A major exhibition to mark the 75th anniversary of VE Day was launched by the Deputy Chief Minister Dr Joseph Garcia today at the John Mackintosh Hall. The exhibition was originally scheduled to open on the actual day of the anniversary on 8 May, but was postponed because of the lockdown brought about by the COVID-19 pandemic. The exhibition has been curated by the Archivist Anthony Pitaluga and prepared with the team at the Gibraltar National Archives and the assistance of a number of volunteers.
This is the eighth exhibition organised by the Gibraltar National Archives in six years.
Gibraltar is very proud of the role that it played during the Second World War. This was an event that touched everyone on the Rock. There were many who served with the armed forces, many more who rallied to play their part in the defence of Gibraltar and thousands more who were evacuated as part of the War effort.
In May 1940, 13,000 men, women and children set sail across the Strait to French Morocco, eighty years ago this year. The fall of France meant that they needed to leave Casablanca and a re-evacuation to the United Kingdom was planned.
The Government intends to mark appropriately the role played by then Commodore Creighton, later Rear Admiral Sir Kenelm Creighton KBE MVO, in this re-evacuation of Gibraltarians from Casablanca in July 1940. He commanded a convoy of freighters that disembarked 15,000 French troops in Casablanca which was tasked with immediately evacuating the people of Gibraltar to the United Kingdom. Given the condition of the vessels, the Commodore first resisted the demands of the French Admiral at Casablanca to immediately board the Gibraltarians who were elderly, infirm, women and children. When our people were forced to board at gun-point, the Commodore refused to follow orders and take them to the United Kingdom with the vessels in very poor conditions. He defied those orders and set sail for Gibraltar instead to allow time for the ships to be properly refurbished for the transport of civilians.
The Government will separately commemorate the actions of Commodore Creighton who assisted the people of Gibraltar in their hour of need.
Those who went to French Morocco, with three thousand more, then sailed northwards to London and later to Northern Ireland, others went south to Madeira and others westwards to Jamaica.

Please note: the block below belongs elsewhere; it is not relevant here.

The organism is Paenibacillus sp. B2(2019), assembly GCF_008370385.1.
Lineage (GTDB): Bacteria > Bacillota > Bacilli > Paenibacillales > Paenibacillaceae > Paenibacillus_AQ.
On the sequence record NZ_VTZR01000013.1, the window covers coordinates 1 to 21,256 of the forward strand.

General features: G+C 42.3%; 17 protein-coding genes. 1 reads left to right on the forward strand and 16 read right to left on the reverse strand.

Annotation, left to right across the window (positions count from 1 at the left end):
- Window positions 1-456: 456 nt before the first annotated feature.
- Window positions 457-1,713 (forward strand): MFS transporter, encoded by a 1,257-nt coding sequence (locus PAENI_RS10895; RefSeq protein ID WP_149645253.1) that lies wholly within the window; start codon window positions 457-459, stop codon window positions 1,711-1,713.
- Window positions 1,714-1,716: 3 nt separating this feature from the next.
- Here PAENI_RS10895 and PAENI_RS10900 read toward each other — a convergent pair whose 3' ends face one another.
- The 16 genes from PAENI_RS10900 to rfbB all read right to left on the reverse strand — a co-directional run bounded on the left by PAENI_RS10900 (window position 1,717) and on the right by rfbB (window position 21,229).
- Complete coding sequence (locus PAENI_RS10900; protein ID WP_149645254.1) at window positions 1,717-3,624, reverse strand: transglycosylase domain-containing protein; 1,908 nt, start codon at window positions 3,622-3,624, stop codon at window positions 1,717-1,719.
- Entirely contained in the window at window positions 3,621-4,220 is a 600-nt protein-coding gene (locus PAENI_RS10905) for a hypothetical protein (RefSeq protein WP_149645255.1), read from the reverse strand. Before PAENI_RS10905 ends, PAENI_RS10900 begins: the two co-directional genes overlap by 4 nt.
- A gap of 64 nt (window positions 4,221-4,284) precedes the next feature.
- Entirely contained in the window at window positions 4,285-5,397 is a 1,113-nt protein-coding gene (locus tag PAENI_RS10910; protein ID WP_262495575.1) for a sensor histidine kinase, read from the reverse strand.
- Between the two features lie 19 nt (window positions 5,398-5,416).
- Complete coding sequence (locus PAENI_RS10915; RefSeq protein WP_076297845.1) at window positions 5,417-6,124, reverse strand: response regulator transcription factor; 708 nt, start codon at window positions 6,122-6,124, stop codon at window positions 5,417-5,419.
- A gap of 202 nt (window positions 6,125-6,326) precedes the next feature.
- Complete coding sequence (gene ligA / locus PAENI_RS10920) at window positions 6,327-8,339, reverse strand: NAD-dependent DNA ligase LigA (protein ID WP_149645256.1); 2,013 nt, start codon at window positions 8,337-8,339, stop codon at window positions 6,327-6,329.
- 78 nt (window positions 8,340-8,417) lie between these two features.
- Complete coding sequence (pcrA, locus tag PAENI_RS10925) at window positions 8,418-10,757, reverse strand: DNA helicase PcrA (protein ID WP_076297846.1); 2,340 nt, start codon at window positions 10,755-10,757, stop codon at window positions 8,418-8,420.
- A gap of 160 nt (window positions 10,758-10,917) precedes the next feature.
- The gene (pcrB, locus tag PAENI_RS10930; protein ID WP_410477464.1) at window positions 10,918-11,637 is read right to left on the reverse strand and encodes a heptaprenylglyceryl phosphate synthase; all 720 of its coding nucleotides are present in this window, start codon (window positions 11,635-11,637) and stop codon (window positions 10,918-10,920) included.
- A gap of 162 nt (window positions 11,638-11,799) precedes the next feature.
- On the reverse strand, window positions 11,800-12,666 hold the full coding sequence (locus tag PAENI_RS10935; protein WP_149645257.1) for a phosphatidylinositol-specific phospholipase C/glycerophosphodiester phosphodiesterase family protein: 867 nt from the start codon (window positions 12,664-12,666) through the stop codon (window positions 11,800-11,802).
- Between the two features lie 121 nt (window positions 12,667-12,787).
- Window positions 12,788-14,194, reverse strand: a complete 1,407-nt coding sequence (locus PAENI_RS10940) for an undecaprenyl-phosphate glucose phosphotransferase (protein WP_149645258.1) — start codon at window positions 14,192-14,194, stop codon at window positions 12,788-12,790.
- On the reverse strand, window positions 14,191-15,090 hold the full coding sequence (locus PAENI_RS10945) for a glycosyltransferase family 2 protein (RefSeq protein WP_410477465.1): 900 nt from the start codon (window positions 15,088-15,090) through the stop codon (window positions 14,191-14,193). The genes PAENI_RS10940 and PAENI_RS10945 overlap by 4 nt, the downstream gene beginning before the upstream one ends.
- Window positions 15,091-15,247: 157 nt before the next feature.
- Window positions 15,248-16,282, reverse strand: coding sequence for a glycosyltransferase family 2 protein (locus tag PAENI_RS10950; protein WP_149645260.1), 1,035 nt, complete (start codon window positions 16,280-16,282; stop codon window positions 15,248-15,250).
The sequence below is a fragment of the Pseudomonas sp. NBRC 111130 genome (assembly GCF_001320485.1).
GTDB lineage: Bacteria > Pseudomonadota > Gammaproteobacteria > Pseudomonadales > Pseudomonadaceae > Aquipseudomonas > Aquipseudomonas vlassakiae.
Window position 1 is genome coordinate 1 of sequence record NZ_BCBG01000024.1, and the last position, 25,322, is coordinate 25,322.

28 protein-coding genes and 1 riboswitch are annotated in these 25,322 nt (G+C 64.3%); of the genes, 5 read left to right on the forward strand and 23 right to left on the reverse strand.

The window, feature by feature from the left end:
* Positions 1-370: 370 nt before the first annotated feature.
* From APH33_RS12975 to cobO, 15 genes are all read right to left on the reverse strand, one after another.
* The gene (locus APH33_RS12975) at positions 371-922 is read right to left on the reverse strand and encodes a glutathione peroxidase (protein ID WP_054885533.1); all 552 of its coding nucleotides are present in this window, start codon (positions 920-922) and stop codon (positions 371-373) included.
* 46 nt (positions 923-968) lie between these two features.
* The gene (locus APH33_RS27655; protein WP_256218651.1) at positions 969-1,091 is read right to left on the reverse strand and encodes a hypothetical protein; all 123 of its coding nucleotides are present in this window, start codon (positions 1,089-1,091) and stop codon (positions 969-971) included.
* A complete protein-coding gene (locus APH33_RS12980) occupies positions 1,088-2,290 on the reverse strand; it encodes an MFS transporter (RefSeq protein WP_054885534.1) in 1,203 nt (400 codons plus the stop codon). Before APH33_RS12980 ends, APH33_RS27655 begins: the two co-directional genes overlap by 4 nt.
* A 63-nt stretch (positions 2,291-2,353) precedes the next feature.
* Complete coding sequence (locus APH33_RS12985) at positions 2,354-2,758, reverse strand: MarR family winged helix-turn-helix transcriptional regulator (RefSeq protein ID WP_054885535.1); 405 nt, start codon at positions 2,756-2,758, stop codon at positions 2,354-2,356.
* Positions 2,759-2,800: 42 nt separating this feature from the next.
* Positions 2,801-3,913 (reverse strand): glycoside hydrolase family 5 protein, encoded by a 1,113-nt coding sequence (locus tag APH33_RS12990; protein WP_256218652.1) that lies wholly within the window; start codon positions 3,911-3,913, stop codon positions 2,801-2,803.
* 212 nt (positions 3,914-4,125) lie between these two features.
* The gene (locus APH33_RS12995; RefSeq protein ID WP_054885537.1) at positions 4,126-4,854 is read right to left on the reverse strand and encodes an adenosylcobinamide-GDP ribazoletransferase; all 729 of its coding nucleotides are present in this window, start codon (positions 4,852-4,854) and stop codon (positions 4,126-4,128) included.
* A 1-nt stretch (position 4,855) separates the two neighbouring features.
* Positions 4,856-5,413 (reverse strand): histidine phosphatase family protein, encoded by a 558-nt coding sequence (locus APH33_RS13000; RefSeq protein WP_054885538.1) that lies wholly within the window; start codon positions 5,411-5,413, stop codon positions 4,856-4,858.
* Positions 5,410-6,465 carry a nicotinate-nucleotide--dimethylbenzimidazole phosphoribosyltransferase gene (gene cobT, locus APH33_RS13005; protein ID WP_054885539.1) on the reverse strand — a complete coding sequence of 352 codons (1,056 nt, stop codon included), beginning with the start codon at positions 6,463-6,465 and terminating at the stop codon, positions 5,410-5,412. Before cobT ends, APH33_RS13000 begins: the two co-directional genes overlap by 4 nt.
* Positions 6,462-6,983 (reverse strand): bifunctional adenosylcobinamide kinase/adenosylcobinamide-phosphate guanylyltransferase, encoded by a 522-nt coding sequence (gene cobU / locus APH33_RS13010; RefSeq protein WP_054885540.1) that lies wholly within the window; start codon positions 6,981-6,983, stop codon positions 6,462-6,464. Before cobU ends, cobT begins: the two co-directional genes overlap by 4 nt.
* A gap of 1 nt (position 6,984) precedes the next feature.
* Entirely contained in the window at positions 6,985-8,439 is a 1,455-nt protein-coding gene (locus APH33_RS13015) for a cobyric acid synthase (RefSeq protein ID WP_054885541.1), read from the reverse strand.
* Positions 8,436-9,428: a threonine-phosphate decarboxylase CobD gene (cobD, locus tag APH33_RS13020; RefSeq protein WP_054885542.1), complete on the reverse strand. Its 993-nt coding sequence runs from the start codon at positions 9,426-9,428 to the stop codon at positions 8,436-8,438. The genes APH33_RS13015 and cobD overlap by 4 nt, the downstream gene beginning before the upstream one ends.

Gibraltar played a crucial role in Operation Torch, the plan to push the enemy out of North Africa, with General Dwight Eisenhower himself housed in headquarters in tunnels inside the Rock.
The exhibition is divided into six photomontage sections. The first covers the Gathering Storm, the second looks at the Home Front and Defences, the Underground City and Hospital, the Gibraltar Defence Force, Gibraltar under Enemy Attack and the final section covers Victory in Europe.
A series of exhibition lectures will be delivered by a panel of guest speakers every Tuesday and Thursday in October at 6.00pm at the John Mackintosh Hall. In addition to this, a series of documentaries will be on show covering different aspects of Gibraltar during the Second World War, starting at 10.30am and ending at 6.00pm.
The Deputy Chief Minister Dr Joseph Garcia said:
“Once again I must praise Anthony Pitaluga and his team for a wonderful historical display of photographs, newspapers and other World War Two memorabilia. I must thank Anthony, the staff at the Archives, my office staff and all the volunteers who have contributed in every way. Sadly, the COVID-19 pandemic has meant that it is not possible to open the exhibition in the usual way. It will be recalled that part of this exhibition was made available virtually, in so far as it was possible, in May to coincide with VE Day itself. The Government indicated at the time that it would be postponed until October. The people of Gibraltar, throughout their history, have a long and proud tradition of standing up for the values that we hold dear. This exhibition is therefore a tribute to all those who lost their lives in this global conflict and to those generations of Gibraltarians who were called upon to make sacrifices in the name of freedom.”
The exhibition will be open to the general public all month as from tomorrow Friday at the John Mackintosh Hall and admission is free. There are three separate exhibition rooms and measures will be in place to control the number of persons in each room at any one time. The public are reminded to wear face-masks when inside the exhibition rooms and to respect social distancing.